Uncertainty has arisen over the future role of the Simonstown naval base near Cape Town in South Africa, following the British government's announcement on Tuesday (3 December) that it was planning negotiations to terminate the Simonstown naval agreement.
LV PAN Simonstown and harbour
GV Warships in harbour
SV Simonstown sign
GVs Daphne class submarine
SVs class 12 frigates in harbour (2 shots)
GV PAN INTERIOR Submarine in dry dock
GV & CUs Dry dock with ships emblems on walls (6 shots)
GV PAN Underground control room of Silvermine base
SV PAN Girl minitors ship movements on scanner
SV & CU Vice Admiral James Johnson talks to newsmen (2 shots)
SV & CU Scanner screen showing ship movement
GV Class 12 frigate leaves harbour
Initials BB/1906 BL/TB/BB/1924
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Background: Uncertainty has arisen over the future role of the Simonstown naval base near Cape Town in South Africa, following the British government's announcement on Tuesday (3 December) that it was planning negotiations to terminate the Simonstown naval agreement.
The British Labour government has bene reconsidering the usefulness of Simonstown as part of an overall review of defence spending and a general reappraisal of its policy towards South Africa. Controversy was sparked by a recent visit to the base of eleven Royal Naval vessels.
Under the original agreement, signed in 1955, Britain agreed to provide South Africa with 0 warships, maritime reconnaissance aircraft and communications and radar equipment.
In return, South Africa agreed to provide fuel, stores and repair facilities for British warships at Simonstown in peacetime, and in war situations in which South Africa was not directly involved. In essense, the agreement was to protect vital supply lines around the Cape of Good Hope.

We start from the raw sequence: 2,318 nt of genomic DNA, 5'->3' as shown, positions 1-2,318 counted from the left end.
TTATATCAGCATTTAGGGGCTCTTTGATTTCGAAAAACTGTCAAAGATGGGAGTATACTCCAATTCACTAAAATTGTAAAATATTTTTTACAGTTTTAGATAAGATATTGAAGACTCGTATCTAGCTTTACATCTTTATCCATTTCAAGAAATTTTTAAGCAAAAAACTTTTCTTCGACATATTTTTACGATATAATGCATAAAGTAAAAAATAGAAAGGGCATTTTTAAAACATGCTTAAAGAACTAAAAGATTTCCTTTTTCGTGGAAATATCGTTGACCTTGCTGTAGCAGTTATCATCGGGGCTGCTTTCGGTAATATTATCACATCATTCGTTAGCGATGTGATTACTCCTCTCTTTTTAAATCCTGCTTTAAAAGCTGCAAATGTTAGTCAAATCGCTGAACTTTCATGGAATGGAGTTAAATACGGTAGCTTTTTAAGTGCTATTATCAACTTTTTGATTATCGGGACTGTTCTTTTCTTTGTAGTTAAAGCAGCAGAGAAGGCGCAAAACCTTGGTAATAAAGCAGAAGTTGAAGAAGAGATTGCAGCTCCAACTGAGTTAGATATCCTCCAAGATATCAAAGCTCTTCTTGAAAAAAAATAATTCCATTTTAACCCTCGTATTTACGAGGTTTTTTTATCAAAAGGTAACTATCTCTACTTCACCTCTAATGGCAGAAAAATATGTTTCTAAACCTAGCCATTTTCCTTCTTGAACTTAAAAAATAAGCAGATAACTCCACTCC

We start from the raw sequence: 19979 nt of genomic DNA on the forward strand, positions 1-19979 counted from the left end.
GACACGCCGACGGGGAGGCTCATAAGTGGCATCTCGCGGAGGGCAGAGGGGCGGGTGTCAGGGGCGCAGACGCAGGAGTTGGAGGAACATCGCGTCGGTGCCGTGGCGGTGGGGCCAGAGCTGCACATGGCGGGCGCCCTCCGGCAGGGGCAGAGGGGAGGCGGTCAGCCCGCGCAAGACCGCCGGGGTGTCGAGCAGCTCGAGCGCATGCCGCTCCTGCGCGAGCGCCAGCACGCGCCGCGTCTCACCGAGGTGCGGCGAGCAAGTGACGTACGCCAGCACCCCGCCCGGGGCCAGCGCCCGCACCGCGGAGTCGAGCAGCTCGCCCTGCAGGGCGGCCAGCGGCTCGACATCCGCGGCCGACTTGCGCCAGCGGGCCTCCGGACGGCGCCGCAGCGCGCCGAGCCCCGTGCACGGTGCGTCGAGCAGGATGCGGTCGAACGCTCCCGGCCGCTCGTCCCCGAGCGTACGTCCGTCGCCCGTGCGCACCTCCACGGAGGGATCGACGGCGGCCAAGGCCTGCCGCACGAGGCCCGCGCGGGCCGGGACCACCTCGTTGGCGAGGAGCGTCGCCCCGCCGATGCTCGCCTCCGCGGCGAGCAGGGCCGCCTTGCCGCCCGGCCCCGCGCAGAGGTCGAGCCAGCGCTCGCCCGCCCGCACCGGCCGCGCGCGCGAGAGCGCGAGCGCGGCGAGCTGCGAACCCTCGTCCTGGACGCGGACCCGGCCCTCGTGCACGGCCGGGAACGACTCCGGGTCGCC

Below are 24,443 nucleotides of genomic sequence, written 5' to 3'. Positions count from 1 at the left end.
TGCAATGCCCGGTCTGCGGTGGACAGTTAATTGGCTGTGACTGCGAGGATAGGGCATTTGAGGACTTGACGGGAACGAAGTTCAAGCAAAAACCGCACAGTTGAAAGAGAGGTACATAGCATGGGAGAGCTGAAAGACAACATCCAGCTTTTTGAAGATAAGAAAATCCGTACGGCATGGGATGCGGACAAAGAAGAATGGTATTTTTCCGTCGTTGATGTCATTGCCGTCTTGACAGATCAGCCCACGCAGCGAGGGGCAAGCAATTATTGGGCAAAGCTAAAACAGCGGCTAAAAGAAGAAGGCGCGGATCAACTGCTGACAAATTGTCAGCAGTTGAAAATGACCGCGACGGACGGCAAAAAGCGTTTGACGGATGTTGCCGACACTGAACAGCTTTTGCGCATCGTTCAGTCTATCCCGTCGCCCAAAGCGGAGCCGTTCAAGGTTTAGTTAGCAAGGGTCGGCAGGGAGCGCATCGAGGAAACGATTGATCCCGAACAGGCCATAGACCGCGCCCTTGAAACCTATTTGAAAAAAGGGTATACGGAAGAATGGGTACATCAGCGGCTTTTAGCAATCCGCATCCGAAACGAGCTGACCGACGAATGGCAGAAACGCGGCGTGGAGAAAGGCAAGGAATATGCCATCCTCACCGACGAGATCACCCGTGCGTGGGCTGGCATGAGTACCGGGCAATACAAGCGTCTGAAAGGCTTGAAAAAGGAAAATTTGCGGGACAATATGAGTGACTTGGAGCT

The agreement was revised in 1961 when South Africa left the Commonwealth, and again in 1967 when the Royal Navy wound up its South Atlantic squadron. For the past seven years, Britain has kept a Commodore with a small staff at Simonstown mainly for liaison duties.
Simonstown is at present a modest place covering some 28 acres (11.3 hectares). But its facilities are relatively important. they include the only naval dry dock available to the Royal Navy between Gibraltar an Singapore. The base has also served as a source of naval intelligence, and as recreation centre.
The South African government -- which places considerable value on the Simonstown agreement -- plans to expand the base to three times its present size by 1979. The reconstruction work -- being undertaken at a cost of about GBP 10,000,000 sterling (25,000,000 U.S. dollars) -- will enable the base to accommodate between 40 and 50 vessels an provide facilities to berth and repair nuclear submarines.
But the moral ambiguity of Britain's relations with South Africa has been brutally exposed by the recent controversy over the defence agreement. If plans by the British Defence Minister, Mr. Roy Mason are carried through, Britain will not be taking advantage of the improved Simonstown facilities.